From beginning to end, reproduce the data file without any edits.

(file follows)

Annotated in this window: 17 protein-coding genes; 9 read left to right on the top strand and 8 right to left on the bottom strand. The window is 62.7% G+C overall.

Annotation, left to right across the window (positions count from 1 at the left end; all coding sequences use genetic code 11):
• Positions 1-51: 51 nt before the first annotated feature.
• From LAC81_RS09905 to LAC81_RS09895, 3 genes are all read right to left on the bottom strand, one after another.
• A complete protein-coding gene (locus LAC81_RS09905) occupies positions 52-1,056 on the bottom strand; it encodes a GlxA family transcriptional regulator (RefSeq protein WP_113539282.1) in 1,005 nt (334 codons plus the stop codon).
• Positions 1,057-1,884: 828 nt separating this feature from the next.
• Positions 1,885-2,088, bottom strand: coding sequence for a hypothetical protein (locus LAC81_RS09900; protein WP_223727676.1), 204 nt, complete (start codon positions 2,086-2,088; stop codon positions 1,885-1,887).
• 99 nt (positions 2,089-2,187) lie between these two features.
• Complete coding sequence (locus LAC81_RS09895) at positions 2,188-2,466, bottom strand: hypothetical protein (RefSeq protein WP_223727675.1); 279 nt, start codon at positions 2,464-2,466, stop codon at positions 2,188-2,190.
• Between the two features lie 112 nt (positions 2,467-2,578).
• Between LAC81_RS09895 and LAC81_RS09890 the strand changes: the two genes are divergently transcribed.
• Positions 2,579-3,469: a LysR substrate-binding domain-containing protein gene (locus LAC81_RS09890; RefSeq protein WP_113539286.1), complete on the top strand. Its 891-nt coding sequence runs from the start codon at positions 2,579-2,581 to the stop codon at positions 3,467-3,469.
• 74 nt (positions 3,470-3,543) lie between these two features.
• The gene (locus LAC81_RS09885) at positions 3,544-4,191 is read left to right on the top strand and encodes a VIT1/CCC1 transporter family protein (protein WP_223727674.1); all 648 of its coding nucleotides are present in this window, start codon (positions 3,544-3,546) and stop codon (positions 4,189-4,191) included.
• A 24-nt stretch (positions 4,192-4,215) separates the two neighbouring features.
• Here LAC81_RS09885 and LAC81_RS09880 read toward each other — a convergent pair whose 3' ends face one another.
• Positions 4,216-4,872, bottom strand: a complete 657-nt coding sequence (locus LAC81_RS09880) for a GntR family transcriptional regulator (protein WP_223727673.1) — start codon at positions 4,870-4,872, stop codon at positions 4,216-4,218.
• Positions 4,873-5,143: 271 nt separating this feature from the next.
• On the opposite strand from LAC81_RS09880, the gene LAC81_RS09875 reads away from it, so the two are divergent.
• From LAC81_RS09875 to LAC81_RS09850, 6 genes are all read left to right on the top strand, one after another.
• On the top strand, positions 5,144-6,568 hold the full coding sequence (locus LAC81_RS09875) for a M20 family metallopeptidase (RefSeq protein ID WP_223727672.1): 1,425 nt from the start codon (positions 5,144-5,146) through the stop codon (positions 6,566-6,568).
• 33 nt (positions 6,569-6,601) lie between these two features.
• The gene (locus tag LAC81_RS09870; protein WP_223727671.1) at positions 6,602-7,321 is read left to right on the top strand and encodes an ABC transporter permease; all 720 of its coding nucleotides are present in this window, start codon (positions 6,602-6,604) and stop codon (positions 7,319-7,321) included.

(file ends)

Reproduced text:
Annotated in this window: 17 protein-coding genes; 9 read left to right on the top strand and 8 right to left on the bottom strand. The window is 62.7% G+C overall.

Annotation, left to right across the window (positions count from 1 at the left end; all coding sequences use genetic code 11):
• Positions 1-51: 51 nt before the first annotated feature.
• From LAC81_RS09905 to LAC81_RS09895, 3 genes are all read right to left on the bottom strand, one after another.
• A complete protein-coding gene (locus LAC81_RS09905) occupies positions 52-1,056 on the bottom strand; it encodes a GlxA family transcriptional regulator (RefSeq protein WP_113539282.1) in 1,005 nt (334 codons plus the stop codon).
• Positions 1,057-1,884: 828 nt separating this feature from the next.
• Positions 1,885-2,088, bottom strand: coding sequence for a hypothetical protein (locus LAC81_RS09900; protein WP_223727676.1), 204 nt, complete (start codon positions 2,086-2,088; stop codon positions 1,885-1,887).
• 99 nt (positions 2,089-2,187) lie between these two features.
• Complete coding sequence (locus LAC81_RS09895) at positions 2,188-2,466, bottom strand: hypothetical protein (RefSeq protein WP_223727675.1); 279 nt, start codon at positions 2,464-2,466, stop codon at positions 2,188-2,190.
• Between the two features lie 112 nt (positions 2,467-2,578).
• Between LAC81_RS09895 and LAC81_RS09890 the strand changes: the two genes are divergently transcribed.
• Positions 2,579-3,469: a LysR substrate-binding domain-containing protein gene (locus LAC81_RS09890; RefSeq protein WP_113539286.1), complete on the top strand. Its 891-nt coding sequence runs from the start codon at positions 2,579-2,581 to the stop codon at positions 3,467-3,469.
• 74 nt (positions 3,470-3,543) lie between these two features.
• The gene (locus LAC81_RS09885) at positions 3,544-4,191 is read left to right on the top strand and encodes a VIT1/CCC1 transporter family protein (protein WP_223727674.1); all 648 of its coding nucleotides are present in this window, start codon (positions 3,544-3,546) and stop codon (positions 4,189-4,191) included.
• A 24-nt stretch (positions 4,192-4,215) separates the two neighbouring features.
• Here LAC81_RS09885 and LAC81_RS09880 read toward each other — a convergent pair whose 3' ends face one another.
• Positions 4,216-4,872, bottom strand: a complete 657-nt coding sequence (locus LAC81_RS09880) for a GntR family transcriptional regulator (protein WP_223727673.1) — start codon at positions 4,870-4,872, stop codon at positions 4,216-4,218.
• Positions 4,873-5,143: 271 nt separating this feature from the next.
• On the opposite strand from LAC81_RS09880, the gene LAC81_RS09875 reads away from it, so the two are divergent.
• From LAC81_RS09875 to LAC81_RS09850, 6 genes are all read left to right on the top strand, one after another.
• On the top strand, positions 5,144-6,568 hold the full coding sequence (locus LAC81_RS09875) for a M20 family metallopeptidase (RefSeq protein ID WP_223727672.1): 1,425 nt from the start codon (positions 5,144-5,146) through the stop codon (positions 6,566-6,568).
• 33 nt (positions 6,569-6,601) lie between these two features.
• The gene (locus tag LAC81_RS09870; protein WP_223727671.1) at positions 6,602-7,321 is read left to right on the top strand and encodes an ABC transporter permease; all 720 of its coding nucleotides are present in this window, start codon (positions 6,602-6,604) and stop codon (positions 7,319-7,321) included.